We affirm the convictions for conspiracy to commit murder and for murder. As explained in Williams, because Ridley was sentenced for both a conspiracy and an attempt for the same underlying crime, in direct conflict with Indiana Code § 35-41-5-3(a), we reverse the conviction for attempted murder. Williams, 690 N.E.2d at 171. In addition, on remand the trial court must include language in the sentencing order indicating that Ridley shall not be imprisoned for failure to pay fines or costs assessed by the court.



[1] Ridley, unlike Williams, cites Article I, § 12 of the Indiana Constitution for the proposition that "All courts shall be open...." To the extent a single citation presents a cognizable issue for review, reliance on § 12 in this context is misguided. See State ex rel. Post-Tribune Publ'g Co. v. Porter Superior Court, 274 Ind. 408, 411, 412 N.E.2d 748, 751 (1980) (indicating that the open courts requirement of § 12 refers to the courts being open to the injured for legal redress and not to openness in the sense of being open to observation) (citing cases).

[2] For the most part, Ridley equates the right of presence under § 13 of the Indiana Constitution with the Sixth Amendment right. He cites cases that analyze the two rights in the same breath. Stevenson v. State, 656 N.E.2d 476 (Ind.1995); Kiner v. State, 643 N.E.2d 950 (Ind.Ct.App.1994); Gallagher v. State, 466 N.E.2d 1382 (Ind.Ct.App. 1984). Yet he also cites a case that turns solely on a § 13 claim, Childers v. State, 408 N.E.2d 1284 (Ind.Ct.App.1980), and quotes from § 13 directly. Accordingly we treat the federal and state claims separately.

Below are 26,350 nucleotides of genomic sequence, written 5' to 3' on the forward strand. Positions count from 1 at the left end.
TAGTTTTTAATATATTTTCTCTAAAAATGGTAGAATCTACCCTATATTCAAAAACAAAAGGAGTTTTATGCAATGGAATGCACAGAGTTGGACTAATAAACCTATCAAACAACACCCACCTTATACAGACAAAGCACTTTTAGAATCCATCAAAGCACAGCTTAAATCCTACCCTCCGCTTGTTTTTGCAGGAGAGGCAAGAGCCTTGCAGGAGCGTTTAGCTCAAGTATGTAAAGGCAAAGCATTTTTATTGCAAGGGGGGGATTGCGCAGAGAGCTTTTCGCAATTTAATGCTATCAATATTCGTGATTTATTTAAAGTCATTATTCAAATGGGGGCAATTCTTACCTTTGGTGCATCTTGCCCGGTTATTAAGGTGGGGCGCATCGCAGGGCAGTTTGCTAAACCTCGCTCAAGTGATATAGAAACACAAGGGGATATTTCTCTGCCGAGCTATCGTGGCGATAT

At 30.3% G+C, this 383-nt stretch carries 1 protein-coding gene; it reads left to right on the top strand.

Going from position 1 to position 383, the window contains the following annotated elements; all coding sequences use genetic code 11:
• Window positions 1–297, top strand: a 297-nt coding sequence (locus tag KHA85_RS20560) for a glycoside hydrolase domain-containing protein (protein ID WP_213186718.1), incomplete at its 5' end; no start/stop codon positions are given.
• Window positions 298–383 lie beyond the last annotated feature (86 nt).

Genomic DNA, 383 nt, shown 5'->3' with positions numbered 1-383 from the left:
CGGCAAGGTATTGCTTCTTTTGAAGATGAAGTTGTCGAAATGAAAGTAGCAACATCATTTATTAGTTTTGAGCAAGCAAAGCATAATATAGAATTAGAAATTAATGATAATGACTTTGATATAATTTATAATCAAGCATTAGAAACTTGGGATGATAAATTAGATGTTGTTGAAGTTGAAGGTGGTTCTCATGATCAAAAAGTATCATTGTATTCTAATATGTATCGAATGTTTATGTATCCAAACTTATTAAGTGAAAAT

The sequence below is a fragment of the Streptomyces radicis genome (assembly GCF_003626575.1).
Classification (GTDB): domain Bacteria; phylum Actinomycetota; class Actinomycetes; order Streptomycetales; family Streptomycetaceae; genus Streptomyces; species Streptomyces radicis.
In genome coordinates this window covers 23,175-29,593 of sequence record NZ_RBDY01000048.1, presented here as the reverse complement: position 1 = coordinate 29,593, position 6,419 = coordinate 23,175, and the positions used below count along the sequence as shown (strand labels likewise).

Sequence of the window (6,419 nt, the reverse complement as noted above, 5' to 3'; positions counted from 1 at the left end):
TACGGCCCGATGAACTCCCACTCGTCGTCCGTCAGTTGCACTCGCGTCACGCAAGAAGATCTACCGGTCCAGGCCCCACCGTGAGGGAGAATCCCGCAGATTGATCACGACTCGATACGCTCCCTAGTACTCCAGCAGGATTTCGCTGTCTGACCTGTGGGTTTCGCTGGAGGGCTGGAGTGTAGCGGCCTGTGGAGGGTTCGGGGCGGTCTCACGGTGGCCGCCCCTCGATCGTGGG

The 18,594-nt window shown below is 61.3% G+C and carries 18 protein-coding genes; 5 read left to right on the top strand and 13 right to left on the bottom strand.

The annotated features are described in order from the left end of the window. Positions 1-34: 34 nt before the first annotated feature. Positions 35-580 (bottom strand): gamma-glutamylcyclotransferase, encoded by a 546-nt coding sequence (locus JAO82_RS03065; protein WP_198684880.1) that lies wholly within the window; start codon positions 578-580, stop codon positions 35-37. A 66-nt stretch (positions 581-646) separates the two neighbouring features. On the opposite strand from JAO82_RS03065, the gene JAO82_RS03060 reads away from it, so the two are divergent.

[3] None of these proceedings involved any communication between judge and jury, such as the giving of instructions, which often implicate due process. See WAYNE R. LAFAVE & JEROLD H. ISRAEL, 3 CRIMINAL PROCEDURE, § 23.2(c) nn. 20.3-20.13 (1984 & Supp.1991).

[4] Although the right to presence has been described as a right to be present at every stage of the proceeding, it has not been applied to situations, like those at issue, where the jury was not present. Miles v. State, 222 Ind. 312, 313, 53 N.E.2d 779, 780 (1944) (recognizing defendant's right to be present when instructions are read to the jury); Foster v. State, 267 Ind. 79, 82, 367 N.E.2d 1088, 1089 (1977) (finding harmless error when judge, in defendant's absence, responded in writing to written question from a deliberating jury).

[5] In addition, because we reverse the conviction for attempted murder, the fine$10,000 for each countshould be adjusted accordingly.